Ratio 33 (1):1-13 (2020)

Authors
David Braddon-Mitchell
University of Sydney
Lok-Chi Chan
National Taiwan University
Andrew James Latham
University of Sydney
Abstract
Monism is our name for a range of views according to which the connection between dispositions and their categorical bases is intimate and necessary, or on which there are no categorical bases at all. In contrast, Dualist views hold that the connection between dispositions and their categorical bases is distant and contingent. This paper is a defence of Monism against an influential conceivability argument in favour of Dualism. The argument suggests that the apparent possibility of causal behaviour coming apart from categorical bases is best explained by Dualism. We argue that Monism can explain the apparent possibility as well, if we take metaphysically alien laws — namely, laws whose metaphysical nature is alien to the actual world — into account.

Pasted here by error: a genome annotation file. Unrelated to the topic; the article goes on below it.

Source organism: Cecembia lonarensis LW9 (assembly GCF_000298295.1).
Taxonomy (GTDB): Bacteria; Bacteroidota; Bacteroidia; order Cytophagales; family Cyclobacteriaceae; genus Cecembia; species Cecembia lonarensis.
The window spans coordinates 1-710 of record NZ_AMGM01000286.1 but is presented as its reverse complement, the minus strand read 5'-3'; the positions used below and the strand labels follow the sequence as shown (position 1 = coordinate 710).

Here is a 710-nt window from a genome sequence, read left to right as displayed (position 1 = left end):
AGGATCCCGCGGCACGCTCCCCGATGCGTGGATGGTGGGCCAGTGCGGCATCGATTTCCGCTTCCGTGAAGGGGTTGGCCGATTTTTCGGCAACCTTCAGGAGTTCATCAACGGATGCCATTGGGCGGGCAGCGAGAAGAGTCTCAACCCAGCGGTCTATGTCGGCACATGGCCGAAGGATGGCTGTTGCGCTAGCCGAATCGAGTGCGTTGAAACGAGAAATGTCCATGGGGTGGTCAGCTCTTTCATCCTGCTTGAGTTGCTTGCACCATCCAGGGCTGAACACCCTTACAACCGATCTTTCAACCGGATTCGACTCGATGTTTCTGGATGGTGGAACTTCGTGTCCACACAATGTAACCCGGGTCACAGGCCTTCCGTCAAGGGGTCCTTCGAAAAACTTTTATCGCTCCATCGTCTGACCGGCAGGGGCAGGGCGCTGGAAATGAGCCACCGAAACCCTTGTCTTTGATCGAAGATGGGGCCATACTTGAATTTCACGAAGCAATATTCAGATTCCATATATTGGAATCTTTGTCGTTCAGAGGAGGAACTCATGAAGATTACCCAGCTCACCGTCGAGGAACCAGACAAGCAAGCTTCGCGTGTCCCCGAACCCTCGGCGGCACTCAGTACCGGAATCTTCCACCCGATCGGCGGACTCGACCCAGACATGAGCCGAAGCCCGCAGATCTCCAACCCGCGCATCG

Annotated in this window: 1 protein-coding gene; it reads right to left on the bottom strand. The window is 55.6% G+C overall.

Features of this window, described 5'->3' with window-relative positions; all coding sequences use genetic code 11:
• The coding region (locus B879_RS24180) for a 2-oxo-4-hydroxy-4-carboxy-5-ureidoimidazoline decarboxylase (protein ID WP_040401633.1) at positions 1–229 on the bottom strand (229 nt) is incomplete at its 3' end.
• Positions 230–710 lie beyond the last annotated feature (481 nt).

Keywords Humeanism  Langton  categoricalism  dispositionalism  modal intuition
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DOI 10.1111/rati.12248
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References found in this work BETA

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